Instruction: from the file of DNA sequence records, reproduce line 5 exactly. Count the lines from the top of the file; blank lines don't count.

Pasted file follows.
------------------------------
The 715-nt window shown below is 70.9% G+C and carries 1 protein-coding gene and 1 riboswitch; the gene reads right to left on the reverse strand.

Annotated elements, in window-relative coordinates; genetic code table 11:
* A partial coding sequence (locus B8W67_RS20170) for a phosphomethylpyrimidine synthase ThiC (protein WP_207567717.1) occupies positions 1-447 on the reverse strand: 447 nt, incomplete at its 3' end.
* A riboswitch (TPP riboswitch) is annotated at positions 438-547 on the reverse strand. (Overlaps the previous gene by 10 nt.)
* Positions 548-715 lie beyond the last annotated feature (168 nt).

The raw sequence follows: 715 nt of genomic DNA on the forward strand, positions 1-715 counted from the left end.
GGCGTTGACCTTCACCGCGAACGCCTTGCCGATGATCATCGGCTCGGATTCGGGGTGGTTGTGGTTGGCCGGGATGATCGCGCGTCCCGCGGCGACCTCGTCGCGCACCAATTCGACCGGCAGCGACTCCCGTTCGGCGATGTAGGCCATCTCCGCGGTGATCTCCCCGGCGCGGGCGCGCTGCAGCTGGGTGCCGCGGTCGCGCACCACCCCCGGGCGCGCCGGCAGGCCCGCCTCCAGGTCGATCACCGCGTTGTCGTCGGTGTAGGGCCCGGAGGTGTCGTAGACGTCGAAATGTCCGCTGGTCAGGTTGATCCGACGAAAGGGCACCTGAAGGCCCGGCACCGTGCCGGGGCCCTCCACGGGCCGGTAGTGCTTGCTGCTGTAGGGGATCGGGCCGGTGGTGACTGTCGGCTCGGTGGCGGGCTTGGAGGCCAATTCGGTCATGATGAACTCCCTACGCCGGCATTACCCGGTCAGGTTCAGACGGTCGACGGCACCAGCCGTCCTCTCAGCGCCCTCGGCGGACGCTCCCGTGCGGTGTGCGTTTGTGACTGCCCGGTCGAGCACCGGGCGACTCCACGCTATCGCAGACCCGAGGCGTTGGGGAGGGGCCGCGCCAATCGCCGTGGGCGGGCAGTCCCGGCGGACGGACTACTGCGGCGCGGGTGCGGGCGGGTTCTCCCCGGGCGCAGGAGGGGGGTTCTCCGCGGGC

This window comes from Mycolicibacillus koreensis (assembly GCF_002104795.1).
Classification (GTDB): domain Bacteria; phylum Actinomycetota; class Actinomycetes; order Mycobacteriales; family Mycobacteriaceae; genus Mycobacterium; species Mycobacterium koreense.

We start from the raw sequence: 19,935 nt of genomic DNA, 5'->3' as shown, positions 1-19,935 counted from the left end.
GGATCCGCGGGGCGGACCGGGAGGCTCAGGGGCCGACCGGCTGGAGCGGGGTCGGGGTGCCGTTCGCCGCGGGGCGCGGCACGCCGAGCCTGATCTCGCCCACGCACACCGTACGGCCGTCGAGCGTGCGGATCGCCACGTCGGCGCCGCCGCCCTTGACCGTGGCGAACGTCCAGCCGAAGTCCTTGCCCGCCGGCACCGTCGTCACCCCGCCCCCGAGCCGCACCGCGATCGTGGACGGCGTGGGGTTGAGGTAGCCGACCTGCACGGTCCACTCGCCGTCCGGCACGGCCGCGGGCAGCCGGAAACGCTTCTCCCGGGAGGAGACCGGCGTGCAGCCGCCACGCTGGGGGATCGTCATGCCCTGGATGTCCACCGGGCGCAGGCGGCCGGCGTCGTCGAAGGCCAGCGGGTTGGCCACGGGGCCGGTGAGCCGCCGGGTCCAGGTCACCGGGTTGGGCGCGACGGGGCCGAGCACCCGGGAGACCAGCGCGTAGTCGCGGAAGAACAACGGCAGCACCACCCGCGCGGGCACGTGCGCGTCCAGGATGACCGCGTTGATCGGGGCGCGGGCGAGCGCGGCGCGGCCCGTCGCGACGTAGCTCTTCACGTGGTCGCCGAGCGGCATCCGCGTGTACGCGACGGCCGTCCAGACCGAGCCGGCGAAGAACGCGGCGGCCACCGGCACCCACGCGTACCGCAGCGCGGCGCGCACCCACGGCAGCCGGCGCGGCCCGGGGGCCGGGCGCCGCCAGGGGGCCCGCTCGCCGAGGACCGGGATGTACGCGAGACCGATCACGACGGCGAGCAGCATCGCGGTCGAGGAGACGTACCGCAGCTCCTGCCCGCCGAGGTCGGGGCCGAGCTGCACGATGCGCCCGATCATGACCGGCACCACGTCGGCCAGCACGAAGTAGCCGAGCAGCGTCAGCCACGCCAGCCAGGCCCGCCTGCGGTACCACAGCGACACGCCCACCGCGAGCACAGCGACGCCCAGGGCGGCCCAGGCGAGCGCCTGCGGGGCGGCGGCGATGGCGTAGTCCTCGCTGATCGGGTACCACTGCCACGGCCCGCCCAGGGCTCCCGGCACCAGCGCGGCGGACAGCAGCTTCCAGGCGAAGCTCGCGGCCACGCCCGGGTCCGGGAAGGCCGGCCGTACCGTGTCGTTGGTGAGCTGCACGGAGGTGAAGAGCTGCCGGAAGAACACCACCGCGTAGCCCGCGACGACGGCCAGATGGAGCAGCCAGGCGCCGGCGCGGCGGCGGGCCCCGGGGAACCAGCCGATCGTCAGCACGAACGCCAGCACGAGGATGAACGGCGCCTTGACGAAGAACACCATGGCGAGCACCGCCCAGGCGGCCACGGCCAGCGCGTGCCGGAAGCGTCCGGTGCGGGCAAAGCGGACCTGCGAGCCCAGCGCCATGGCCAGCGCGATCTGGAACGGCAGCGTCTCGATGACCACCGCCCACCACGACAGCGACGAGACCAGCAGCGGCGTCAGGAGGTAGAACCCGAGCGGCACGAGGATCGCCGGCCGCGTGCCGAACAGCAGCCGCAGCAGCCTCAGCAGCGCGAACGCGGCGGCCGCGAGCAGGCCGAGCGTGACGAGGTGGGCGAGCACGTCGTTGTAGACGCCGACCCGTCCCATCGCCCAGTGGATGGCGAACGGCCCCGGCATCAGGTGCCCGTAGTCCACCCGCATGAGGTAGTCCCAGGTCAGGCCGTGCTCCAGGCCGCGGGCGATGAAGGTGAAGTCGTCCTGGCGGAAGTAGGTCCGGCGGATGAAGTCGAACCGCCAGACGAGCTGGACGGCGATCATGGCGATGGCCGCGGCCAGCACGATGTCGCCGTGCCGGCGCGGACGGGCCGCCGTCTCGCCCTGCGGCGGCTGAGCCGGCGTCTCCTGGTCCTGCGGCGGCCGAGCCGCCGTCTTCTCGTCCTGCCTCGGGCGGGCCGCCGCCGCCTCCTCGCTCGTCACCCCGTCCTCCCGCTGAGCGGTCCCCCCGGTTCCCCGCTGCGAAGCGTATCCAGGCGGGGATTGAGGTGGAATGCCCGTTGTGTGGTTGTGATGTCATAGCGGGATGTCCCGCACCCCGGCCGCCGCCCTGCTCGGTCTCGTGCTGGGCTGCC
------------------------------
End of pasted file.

* Positions 548-715 lie beyond the last annotated feature (168 nt).